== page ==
Millennium Post

Mizoram, a distant dot

Mizoram, a distant dot
Out of the five states going to polls in November andDecember this year, the state of Mizoram is not being reported well in the media. Being a small state, Mizoram is unable to attract attention of political analysts in the national capital.

Mizoram, which literally means ‘land of the hill people’, is one of the seven sister states. The land having hills, lakes and valleys was once part of the Lushai hill district in Assam before it was given a separate status of the district called Mizo Hill district in 1954. It was accorded the status of a Union Territory (UT) in 1971. Mizoram had witnessed large scale insurgency prior to signing of an agreement between Mizo National Front (MNF) and the union government resulting in upgradation of the then UT as the 23rd full state in 1986. The state with around 11 lakh population and over 91 per cent literacy is probably the only state in the country where liquor has been banned. The church which plays the dominant role is also in favour of prohibition. The majority population is, ofcourse, Christian though there are around 8,000 followers of Jews of Bnei Menashe sect, willing to migrate to Israel.

The state was earlier scheduled to go to polls on 4 December 2013 along with Delhi. The church demanded advancing the schedule on the grounds of a big congregation of the Christians planned in the state. The date of polling for 40 member assembly was changed to 25 November 2013 coinciding with the date of polling in the state of Madhya Pradesh. The counting would take place on 9 December whereas in rest of the four states it would take place on 8 December. Mizoram is represented in Lok Sabha and Rajya Sabha by one member each.

The present strength of the outgoing Assembly is, Indian National Congress (32), Zoram Nationalist Party (ZNP) (2), MNF (3), Mizoram People’s Conference (MPC) (2) and MDF (1).  Lalthanhawla is the face of the Congress party in the state.    Sixty-one year old Pu Lalthanhawla was first elected as an MLA in 1978 when Mizoram was a UT with an elected assembly and council of ministers.  He had been a Congressman throughout. He started as a junior level employee in the education department and served as the chief minister in three different stints and served on the post for the longest period in the democratic set up in his state.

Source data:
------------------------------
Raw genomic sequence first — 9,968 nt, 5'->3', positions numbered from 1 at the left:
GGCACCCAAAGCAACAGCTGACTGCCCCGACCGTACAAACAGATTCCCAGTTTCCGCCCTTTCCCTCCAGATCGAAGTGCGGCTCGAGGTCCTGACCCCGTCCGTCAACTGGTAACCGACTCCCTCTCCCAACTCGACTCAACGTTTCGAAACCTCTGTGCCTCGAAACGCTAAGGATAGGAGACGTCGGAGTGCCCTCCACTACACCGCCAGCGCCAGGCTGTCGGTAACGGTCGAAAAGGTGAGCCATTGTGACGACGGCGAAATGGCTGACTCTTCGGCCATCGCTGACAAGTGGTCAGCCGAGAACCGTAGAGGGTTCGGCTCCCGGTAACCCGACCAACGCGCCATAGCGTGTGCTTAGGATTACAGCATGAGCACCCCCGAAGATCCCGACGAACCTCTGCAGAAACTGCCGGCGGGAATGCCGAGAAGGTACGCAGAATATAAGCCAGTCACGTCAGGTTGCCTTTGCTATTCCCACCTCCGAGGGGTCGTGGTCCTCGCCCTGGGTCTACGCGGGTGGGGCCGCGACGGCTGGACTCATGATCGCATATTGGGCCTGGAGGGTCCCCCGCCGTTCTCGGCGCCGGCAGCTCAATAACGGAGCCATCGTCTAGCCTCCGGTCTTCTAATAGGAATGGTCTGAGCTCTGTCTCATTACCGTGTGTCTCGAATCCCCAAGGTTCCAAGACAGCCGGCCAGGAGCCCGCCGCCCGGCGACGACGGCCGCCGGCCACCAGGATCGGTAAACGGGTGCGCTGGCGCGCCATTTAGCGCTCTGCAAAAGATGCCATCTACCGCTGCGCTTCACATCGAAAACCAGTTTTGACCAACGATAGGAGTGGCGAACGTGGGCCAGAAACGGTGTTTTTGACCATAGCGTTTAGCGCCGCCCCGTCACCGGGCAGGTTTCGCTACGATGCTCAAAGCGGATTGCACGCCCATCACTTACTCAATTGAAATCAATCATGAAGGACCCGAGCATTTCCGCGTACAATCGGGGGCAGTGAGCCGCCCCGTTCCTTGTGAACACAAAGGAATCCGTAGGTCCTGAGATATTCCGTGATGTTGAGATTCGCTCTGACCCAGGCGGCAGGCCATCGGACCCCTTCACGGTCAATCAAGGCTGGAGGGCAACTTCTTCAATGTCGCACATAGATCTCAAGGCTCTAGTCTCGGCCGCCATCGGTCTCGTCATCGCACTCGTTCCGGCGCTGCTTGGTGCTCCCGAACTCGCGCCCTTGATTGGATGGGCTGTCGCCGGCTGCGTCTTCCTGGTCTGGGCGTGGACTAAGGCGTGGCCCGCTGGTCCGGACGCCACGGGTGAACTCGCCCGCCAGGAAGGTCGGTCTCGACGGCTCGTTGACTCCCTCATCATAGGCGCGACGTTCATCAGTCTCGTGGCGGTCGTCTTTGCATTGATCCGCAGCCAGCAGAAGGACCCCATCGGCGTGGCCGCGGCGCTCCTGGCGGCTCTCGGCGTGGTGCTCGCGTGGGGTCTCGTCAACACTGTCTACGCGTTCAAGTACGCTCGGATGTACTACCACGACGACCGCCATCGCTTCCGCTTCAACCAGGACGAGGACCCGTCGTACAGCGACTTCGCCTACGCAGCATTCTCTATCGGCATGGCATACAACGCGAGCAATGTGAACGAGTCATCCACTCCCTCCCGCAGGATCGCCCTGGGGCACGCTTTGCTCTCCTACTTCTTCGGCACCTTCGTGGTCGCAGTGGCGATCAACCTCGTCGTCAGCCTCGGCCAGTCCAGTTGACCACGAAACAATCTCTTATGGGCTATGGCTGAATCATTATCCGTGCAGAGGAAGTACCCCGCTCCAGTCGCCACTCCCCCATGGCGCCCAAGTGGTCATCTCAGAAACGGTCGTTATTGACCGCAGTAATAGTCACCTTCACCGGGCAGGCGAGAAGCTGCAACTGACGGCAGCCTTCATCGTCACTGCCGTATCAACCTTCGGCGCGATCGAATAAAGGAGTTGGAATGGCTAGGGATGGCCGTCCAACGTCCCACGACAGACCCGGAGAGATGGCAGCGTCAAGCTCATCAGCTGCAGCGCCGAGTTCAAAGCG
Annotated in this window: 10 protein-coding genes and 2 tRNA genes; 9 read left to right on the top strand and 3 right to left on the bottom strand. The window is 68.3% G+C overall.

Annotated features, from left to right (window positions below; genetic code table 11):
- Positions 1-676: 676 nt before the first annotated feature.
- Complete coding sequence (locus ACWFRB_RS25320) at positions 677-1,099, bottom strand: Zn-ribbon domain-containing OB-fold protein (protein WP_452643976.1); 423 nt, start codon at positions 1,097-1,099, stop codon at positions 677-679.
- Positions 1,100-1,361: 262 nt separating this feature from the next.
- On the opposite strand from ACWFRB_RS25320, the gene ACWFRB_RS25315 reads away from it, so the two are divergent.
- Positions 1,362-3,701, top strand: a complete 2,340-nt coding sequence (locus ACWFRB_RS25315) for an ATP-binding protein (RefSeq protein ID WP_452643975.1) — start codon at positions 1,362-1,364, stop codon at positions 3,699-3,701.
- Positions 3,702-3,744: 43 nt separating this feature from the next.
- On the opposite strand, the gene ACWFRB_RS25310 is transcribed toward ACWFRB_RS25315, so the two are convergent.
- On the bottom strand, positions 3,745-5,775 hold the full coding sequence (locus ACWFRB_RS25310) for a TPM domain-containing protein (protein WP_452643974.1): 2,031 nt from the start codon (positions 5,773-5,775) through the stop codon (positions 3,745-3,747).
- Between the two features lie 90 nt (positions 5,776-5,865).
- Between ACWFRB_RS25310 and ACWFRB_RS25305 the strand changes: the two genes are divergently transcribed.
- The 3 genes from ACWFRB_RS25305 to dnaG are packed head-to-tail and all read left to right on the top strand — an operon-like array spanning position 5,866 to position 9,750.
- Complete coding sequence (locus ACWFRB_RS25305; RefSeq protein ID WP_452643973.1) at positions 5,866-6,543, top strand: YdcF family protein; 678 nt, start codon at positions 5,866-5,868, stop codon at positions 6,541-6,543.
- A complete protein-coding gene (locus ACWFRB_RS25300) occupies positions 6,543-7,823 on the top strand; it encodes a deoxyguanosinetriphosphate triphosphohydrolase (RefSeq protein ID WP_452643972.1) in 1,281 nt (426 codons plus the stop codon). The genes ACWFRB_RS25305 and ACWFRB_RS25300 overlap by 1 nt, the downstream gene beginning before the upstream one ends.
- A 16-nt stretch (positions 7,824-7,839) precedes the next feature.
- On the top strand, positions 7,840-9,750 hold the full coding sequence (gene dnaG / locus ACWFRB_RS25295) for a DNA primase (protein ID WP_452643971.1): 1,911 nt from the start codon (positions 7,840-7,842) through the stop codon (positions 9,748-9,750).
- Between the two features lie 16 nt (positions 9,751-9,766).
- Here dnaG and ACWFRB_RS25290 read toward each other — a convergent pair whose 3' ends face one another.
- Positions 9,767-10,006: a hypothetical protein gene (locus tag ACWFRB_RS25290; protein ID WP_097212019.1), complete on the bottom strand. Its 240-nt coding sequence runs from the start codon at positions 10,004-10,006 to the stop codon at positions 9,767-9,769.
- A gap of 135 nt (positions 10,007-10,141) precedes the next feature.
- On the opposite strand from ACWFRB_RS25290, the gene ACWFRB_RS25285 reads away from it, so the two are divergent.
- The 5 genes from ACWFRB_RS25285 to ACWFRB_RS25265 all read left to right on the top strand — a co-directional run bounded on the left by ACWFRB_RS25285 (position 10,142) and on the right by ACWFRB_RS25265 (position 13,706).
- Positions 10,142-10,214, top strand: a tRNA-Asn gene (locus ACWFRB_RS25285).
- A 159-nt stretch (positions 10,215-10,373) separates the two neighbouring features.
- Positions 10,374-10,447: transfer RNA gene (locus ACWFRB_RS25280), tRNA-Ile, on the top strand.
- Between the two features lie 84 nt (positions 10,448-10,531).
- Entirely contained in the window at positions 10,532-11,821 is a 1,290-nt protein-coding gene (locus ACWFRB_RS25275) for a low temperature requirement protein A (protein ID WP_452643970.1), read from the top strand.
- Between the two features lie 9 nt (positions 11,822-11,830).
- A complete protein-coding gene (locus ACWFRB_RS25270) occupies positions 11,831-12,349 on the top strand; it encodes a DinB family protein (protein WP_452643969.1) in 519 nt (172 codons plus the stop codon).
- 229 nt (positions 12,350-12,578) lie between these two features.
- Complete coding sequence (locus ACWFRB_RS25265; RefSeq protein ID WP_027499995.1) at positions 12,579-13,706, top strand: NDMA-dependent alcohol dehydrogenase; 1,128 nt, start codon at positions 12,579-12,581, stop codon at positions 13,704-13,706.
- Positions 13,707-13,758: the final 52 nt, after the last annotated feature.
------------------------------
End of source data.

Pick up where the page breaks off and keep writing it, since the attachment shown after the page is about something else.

He was serving as the CM at the time of signing an agreement with MNF supremo Laldenga in 1986.  Lalthanhawla had to make way for MNF leader Laldenga as per the provisions of the pact. Lalthanghawla led Congress party to power in the last Assembly elections in 2008. The Congress had a clean sweep victory, 32 seats out of 40.

Will he be able to repeat this success? The state with 6,86,305 total electorates and total 1,126 polling booths is getting ready for the poll process. There are 142 candidates for 40 seats; the ratio between the number of seats and the contestants is less than the other states.  The contest this time is going to be different as two opposition parties,  MNF and MPC, have joined their hands together to take on the Congress. They are contesting as constituents of the newly forged Mizoram Democratic Alliance (MDA). Last time the two parties fought together in 1998 and were able to secure 33 seats out of 40 in the Assembly. The MDA and another party ZNP have been raising demand of greater protection and autonomy for Mizos under Indian laws and agreements. On the other side, the four times chief minister, Lalthanhawla is banking upon his government’s welfare schemes.

The change of guard earlier on two occasions in 1998 and 2008 had been due to alleged misrule and irregularities. The church still is in a position to affect the results as prominent church leaders and others have formed Mizoram People’s Form, which is calling the shots on election reforms. The forum is insisting the parties to avoid putting up banners and hoardings and form any association with rebel groups for political gains.  Moreover Mizoram is the only state where the candidates are being encouraged to go for joint meetings. Whether Lalthanhawla would be able to protect his partys’ fortress in the northeast?

The almost nil representation of women in the Assembly is a cause of concern. Out of 142 candidates the number of women candidates is just four.  Mizoram has witnessed only one woman winning Assembly elections since 1972.  This is in contrast to the fact that the number of working women is going up.

Presently 55 per cent women are working in the offices and 77 per cent are controlling the shops and commercial units.

Further they have no right in paternal property and marriage conditions are not favourable to them. Can we expect a better women representation this time?

The author is a communication consultant
Sat Pal

Sat Pal

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